One of the fundamental challenges for meeting goals of reductions in emissions of greenhouse gases is the effective combination of old with new technologies. Legacy and new infrastructure ranging from power generation sources to buildings and other loads to the grid all need to successfully interact with optimal efficiency. There are many solutions being demonstrated for various parts of the problem, and the dramatic changes occurring in fuel mix, as well as changes in power consumption patterns as our society is becoming more electrified, yet also more efficient in its use of power and energy, will drive technology development and innovative financing along the way. Companies are increasingly buying clean power through power purchase agreements (PPAs) and issuing green bonds, underscoring this priority and fueling the market.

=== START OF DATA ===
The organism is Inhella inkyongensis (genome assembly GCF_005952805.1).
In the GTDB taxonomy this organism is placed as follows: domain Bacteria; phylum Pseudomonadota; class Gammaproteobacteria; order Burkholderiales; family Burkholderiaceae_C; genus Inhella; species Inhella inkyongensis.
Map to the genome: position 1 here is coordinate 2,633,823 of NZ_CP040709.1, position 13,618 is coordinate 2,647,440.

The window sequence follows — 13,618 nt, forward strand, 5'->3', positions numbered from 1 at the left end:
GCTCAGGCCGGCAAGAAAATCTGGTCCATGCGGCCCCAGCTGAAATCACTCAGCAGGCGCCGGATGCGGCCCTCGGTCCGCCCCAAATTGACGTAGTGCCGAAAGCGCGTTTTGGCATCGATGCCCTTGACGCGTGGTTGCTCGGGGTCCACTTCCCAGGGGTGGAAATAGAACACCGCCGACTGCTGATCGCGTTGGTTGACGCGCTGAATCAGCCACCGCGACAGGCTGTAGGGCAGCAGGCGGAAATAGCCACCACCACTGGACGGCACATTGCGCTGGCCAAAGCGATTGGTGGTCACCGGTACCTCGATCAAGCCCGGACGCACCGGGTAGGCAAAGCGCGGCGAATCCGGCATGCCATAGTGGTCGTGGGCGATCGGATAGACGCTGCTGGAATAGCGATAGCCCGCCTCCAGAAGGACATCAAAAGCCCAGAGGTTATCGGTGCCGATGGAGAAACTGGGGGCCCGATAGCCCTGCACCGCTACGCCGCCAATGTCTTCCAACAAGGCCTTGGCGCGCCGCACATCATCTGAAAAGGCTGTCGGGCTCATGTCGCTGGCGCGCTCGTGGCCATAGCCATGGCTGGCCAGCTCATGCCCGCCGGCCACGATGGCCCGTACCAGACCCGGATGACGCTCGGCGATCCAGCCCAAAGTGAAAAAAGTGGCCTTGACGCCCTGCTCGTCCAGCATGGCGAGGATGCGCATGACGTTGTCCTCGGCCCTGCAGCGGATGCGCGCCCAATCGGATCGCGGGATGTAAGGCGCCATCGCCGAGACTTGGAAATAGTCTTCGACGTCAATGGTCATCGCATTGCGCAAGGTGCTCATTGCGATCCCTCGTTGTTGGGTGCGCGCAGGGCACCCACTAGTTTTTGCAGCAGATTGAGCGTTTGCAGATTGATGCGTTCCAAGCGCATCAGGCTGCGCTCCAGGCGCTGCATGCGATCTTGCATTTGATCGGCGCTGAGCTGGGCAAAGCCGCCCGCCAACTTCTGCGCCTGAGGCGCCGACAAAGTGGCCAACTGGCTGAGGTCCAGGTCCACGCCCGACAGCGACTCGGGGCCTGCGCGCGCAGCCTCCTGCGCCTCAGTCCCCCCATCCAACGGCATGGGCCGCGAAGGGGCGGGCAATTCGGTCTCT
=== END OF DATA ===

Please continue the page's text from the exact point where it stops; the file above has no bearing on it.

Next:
Last week I attended an excellent briefing and panel discussion in Washington DC, where the Business Council for Sustainable Energy and Bloomberg Finance L.P. presented their new report “2020 Sustainable Energy in America Factbook”. The report is available for download at http://www.bcse.org/factbook/. This deep dive into the past decade’s trends in the changing energy landscape is very informative about technologies and policies coming to the forefront in energy and sustainability, confirming the criticality of integration of many diverse components of the system. Experts from BloombergNEF, JPMorgan Chase, Enel, Ingersoll Rand, Johnson Controls, American Gas Association, and Covanta presented their thoughts on aspects of the report. Each has a compelling story of how their technologies fit into the ongoing trends in energy.